In other words, McEnroe was right. There was no physical injury and it wasn’t a choke. It was what happens, sometimes, when an inexperienced athlete is embroiled in a momentous event.
In the 1978 FA Cup final, when Roger Osborne scored what proved to be the winning goal for Ipswich against Arsenal with 13 minutes to go, the scale of his achievement overwhelmed him, and he had to be substituted on the verge of fainting. Osborne was not one of Ipswich’s stars.
He only scored 10 goals in his career there and within three years had been sold to Colchester United. Paul Mariner would not have reacted that way because he was England’s striker. So McEnroe distinguished between Raducanu and her more experienced rivals, the way we would between Osborne and Mariner.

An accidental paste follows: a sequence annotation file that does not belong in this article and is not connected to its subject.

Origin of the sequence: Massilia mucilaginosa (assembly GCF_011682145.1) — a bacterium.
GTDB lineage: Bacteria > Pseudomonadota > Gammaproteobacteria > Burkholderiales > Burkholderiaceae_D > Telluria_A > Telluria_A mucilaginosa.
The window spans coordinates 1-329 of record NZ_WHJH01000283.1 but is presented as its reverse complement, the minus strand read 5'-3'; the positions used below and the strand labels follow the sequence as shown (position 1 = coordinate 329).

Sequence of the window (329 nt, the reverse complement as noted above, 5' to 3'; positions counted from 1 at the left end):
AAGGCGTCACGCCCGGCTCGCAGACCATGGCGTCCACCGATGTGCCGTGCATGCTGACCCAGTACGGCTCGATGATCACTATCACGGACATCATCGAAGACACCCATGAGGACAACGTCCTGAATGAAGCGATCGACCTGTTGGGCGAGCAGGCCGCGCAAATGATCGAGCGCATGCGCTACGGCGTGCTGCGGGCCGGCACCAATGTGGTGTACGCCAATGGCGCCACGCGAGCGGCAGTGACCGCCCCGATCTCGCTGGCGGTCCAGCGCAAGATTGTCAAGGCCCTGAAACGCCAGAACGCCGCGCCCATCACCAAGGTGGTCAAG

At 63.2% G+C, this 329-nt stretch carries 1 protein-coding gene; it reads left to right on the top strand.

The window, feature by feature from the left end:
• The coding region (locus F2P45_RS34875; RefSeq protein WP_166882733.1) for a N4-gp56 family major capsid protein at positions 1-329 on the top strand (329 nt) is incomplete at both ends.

Nothing US tennis legend John McEnroe said about Raducanu’s exit was in any way offensive
The most laughable argument is that as a ‘middle-aged man’ he shouldn’t comment on the wellbeing of teenage girls. How about as a middle-aged man who has stood exactly where Raducanu was on Monday night? How about as a middle-aged man who has forgotten more about tennis and the pressures of elite sport than his detractors will ever know?
How about as a middle-aged man who is employed by the BBC, at considerable expense, to give his insight? What was he supposed to say? ‘I have no clue why she appears to be hyperventilating. Is there a teenage girl in the room who could explain this to me?’
As Raducanu confirmed, McEnroe’s appraisal of her crisis was accurate and born of experience. He was right. His critics wrong. Unchallenged, they will kill not just free speech, but valued insight and expertise.
Why all-for-one won’t work
The debate around football’s future continues. A group of 10 clubs calling for reform have made their case to MPs. The demand is for salary caps, the abolition of parachute payments and financial transparency. Some of the proposals make sense.